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Offer in Compromise

  • Doubt As to Liability (DATL)

  • Doubt As to Collectability (DATC)

  • Effective Tax Administration (ETA)

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Station Overview

If you can’t pay your tax debt in full, or if paying it all will create a financial hardship for you, an offer in compromise (OIC) may be an option. An OIC (also known as an offer) is an agreement between you and the IRS, where the IRS agrees to accept less than the full amount you owe to settle the debt.

This notice or letter may include additional topics that have not yet been covered here. Please check back frequently for updates.

The IRS may accept an OIC based on one of the following reasons:

  • Doubt As to Liability: You can file an OIC as doubt as to liability using Form 656-L when you believe you do not owe the tax or you do not believe the amount is correct.
  • Doubt As to Collectability (DACT): You can file an OIC as doubt as to collectability, which means that you do not have enough income or assets to pay your tax balance in full.
  • Effective Tax Administration: You can file an OIC as effective tax administration, which means you can pay all your balance due but it would create an economic hardship on you or would be unfair or inequitable, considering public policy.

How did I get here?

Before the IRS will consider an offer, you must have filed all tax returns and made all required estimated tax payments for the current year. Individual taxpayers in an open bankruptcy proceeding aren’t eligible to enter into an OIC. You can use the IRS Offer in Compromise Pre-Qualifier Tool to see if you are eligible to make an offer. You can also follow the instructions in Form 656-B Booklet, Offer in Compromise , to prepare and file the offer.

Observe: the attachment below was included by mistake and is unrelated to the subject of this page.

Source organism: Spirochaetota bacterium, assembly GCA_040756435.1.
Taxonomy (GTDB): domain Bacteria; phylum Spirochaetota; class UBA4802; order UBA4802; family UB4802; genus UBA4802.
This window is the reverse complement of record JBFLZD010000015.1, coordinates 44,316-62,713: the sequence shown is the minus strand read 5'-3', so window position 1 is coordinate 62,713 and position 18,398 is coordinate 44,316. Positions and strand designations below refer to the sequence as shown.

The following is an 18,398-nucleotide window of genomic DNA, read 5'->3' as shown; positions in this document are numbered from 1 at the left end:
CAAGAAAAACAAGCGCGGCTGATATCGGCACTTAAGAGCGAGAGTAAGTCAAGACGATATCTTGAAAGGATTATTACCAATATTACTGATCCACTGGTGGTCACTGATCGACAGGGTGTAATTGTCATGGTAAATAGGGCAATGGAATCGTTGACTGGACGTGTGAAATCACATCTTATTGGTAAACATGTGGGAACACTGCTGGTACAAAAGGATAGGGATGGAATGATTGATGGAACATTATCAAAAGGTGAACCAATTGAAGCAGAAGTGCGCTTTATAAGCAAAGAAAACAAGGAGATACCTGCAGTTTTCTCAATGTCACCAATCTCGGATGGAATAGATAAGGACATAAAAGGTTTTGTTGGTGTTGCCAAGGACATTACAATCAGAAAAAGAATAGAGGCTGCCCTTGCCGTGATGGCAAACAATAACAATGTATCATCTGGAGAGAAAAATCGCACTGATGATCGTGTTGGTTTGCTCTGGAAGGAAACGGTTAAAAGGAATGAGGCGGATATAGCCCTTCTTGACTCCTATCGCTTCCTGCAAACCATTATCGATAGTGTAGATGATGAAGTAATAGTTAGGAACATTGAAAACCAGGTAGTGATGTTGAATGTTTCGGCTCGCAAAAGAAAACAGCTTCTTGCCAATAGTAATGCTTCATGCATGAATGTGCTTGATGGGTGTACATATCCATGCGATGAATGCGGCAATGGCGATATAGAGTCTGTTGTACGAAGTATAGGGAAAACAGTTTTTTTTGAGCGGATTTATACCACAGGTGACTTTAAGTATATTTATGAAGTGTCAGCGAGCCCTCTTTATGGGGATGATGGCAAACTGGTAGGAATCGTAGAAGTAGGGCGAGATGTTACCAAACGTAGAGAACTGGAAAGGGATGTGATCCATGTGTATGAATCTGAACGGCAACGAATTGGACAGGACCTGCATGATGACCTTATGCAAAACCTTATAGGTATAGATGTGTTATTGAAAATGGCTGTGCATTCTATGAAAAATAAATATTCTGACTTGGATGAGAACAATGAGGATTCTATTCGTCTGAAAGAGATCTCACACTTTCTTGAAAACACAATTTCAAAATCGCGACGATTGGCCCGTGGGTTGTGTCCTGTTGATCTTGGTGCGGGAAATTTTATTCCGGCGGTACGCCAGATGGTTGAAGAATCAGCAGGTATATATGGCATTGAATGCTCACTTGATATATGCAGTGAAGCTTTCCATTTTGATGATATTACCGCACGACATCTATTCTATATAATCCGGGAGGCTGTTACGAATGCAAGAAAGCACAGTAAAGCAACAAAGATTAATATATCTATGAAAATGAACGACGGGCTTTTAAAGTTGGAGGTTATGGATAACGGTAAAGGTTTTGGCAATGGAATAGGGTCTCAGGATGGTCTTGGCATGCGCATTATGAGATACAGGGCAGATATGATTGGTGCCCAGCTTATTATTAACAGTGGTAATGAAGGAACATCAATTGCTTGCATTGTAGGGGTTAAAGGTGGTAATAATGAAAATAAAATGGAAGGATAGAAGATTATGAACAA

What does this letter or notice mean to me?

You have a balance on your tax account, so the IRS sent you a notice or letter. If the IRS still did not hear from you, they sent you a Notice of Federal Tax Lien or notice of proposed levy, letting you know how much you owe, when it’s due, how to pay and that you have the right to appeal this action. If the IRS does not hear from you, it will continue with its collection process.

For example, if you have a tax debt, the IRS can issue a levy, which is a legal seizure of your property or assets. It is different from a lien — while a lien makes a claim to your assets as security for a tax debt, the levy takes your property (such as funds from a bank account, Social Security benefits, wages, your car, or your home). For specifics, see Levies and Liens.

What are my next steps?


Is it from the IRS?

The first thing to do is to check the return address to be sure it’s from the Internal Revenue Service and not another agency. If it is, the notice will have instructions on how to respond. If you want more details about your tax account, you can order a transcript.